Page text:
It is deeply entwined with Bangladeshi heritage and identity, especially for the older generation that still has memories of the independence struggle.

These memories were still fresh for the Bangladeshis who arrived in Britain in the 1960s and 1970s when many made the journey to the UK.

There wasn’t a question of whether this generation’s children would learn Bengali or Sylheti. It was the language spoken at home because it was their parents’ first language. 

Julie Begum, co-chair of the Bangladeshi community group the Swadhinata Trust, explains that it was important to this first generation that their children were confidently bilingual. 

Julie Begum, Swadhinata Trust.
Julie Begum © Social Streets CIC.

After all, Bangladesh had just fought a bloody war for its independence in which language played a part. 

As the next article of this series will explore, many parents sent their children to supplementary schools to learn their mother tongue.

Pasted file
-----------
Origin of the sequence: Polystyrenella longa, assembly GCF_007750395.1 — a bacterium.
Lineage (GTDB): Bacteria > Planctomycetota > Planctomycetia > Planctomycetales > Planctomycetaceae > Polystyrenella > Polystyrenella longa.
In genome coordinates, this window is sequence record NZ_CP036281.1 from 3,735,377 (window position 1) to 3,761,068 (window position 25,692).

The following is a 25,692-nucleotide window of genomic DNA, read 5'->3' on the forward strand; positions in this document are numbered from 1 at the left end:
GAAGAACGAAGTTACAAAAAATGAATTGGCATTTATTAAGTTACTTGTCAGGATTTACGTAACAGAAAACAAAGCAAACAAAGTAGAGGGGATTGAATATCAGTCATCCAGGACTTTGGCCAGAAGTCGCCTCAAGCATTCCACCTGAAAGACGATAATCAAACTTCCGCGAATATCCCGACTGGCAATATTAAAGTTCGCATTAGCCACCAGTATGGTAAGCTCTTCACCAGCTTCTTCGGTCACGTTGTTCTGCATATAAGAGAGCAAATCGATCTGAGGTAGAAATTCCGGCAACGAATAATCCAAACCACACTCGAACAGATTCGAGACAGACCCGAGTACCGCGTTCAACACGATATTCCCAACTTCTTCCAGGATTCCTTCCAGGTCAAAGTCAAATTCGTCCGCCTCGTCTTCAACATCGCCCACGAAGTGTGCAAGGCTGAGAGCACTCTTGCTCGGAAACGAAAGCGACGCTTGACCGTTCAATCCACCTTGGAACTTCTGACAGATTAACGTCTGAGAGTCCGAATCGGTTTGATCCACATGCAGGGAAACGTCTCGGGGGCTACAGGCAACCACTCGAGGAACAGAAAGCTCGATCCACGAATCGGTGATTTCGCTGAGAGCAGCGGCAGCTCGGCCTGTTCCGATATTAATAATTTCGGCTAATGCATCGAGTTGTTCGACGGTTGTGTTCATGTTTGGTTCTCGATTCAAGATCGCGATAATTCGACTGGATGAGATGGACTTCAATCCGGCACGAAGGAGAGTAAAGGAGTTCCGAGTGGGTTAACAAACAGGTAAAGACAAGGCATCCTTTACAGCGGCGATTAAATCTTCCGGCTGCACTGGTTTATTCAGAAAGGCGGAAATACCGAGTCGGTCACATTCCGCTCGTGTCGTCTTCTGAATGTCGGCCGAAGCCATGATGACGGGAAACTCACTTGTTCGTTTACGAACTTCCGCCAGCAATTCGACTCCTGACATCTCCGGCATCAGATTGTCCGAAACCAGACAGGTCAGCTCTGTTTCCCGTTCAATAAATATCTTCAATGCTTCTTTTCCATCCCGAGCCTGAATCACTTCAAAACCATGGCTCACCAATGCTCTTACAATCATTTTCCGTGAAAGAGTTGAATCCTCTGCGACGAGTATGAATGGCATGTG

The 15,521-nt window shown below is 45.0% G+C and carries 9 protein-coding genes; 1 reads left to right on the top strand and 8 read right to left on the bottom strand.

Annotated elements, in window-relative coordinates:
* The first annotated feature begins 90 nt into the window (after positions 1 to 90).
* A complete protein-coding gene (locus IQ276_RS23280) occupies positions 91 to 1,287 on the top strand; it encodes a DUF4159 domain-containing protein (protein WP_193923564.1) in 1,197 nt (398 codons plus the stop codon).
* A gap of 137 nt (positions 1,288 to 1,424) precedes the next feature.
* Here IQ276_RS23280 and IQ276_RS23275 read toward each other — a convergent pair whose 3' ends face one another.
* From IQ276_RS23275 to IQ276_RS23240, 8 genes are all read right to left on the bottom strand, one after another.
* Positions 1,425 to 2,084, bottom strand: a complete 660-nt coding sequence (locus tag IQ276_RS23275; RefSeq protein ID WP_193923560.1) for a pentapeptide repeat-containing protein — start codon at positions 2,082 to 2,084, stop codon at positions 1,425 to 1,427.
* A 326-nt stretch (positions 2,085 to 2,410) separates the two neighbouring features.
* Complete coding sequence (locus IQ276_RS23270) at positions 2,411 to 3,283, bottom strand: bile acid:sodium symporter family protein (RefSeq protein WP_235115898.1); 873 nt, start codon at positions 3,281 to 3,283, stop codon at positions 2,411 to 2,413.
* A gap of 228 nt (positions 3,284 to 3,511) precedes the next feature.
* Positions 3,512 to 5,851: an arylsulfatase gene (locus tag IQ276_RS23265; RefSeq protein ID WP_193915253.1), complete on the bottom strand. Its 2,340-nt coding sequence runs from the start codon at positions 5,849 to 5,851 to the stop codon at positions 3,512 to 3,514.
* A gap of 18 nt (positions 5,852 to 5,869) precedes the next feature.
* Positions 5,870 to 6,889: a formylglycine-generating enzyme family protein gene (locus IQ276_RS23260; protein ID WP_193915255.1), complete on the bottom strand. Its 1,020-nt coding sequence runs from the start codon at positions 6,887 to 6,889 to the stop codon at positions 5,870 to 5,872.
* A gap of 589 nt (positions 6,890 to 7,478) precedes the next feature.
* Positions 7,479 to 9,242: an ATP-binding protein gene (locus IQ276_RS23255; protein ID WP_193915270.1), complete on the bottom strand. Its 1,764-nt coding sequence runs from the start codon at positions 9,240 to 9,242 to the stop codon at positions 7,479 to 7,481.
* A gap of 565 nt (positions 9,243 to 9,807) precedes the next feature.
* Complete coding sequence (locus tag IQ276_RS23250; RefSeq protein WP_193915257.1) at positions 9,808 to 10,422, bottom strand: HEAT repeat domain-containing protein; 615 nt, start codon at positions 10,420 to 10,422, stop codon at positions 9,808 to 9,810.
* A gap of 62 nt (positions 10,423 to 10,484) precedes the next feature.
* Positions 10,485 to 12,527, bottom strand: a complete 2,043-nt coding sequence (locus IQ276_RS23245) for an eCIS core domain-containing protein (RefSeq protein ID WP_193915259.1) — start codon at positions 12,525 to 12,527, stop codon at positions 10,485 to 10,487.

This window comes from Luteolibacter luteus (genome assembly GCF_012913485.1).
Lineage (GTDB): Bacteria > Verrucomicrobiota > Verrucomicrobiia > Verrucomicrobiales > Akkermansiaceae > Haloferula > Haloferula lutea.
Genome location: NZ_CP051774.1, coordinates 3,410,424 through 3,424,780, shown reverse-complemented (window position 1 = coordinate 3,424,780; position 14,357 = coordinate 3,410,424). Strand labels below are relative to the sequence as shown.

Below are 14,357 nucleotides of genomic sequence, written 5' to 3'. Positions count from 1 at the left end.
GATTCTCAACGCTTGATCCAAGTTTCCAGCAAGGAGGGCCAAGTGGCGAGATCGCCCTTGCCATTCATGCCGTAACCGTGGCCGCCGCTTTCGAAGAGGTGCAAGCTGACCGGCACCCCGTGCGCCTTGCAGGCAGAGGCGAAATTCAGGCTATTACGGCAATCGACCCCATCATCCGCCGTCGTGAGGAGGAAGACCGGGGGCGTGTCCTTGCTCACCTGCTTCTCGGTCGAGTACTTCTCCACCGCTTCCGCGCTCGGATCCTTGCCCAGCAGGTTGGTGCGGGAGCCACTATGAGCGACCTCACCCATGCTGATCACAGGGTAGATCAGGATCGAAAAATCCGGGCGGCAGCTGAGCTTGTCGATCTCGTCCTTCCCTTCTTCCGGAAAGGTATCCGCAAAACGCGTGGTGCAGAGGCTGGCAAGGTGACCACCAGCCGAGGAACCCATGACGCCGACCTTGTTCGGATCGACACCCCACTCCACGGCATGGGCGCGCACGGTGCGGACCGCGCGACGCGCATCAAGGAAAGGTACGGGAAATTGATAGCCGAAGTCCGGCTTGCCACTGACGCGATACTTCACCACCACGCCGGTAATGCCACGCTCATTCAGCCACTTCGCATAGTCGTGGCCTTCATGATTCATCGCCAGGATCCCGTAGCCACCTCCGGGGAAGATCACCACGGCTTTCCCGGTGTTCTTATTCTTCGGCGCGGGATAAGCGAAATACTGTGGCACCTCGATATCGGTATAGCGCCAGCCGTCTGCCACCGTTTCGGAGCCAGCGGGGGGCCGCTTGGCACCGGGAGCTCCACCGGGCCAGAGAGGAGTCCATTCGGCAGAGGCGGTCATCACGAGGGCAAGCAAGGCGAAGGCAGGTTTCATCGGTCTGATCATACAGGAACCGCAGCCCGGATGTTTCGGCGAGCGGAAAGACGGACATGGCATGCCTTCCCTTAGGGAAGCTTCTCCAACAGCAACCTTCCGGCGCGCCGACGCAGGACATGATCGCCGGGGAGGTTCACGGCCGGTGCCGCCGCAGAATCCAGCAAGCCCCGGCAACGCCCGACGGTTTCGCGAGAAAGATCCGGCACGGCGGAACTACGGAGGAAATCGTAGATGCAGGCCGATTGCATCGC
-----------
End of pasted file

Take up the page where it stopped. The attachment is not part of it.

It’s harder now for a new generation of British-Bangladeshi parents to teach their children Bengali or Sylheti. Dr Fatima Rajina explains that for most parents: ‘English is the language that is quicker on their tongue to explain things.’ 

‘My cousins are desperately trying to pass Sylheti to their kids. But they’re recognising that…it’s a lot easier to do it in English because it’s less hassle and less thinking on their part,’ she says.

And it’s easier for the children, who are exposed to English in school, on TV and on social media. 

Some parents aren’t making their children learn the language like they did. Imam Ajmal Masroor says that he won’t force his children to learn the language unless they want to. It’s for them to decide if they want to make that connection.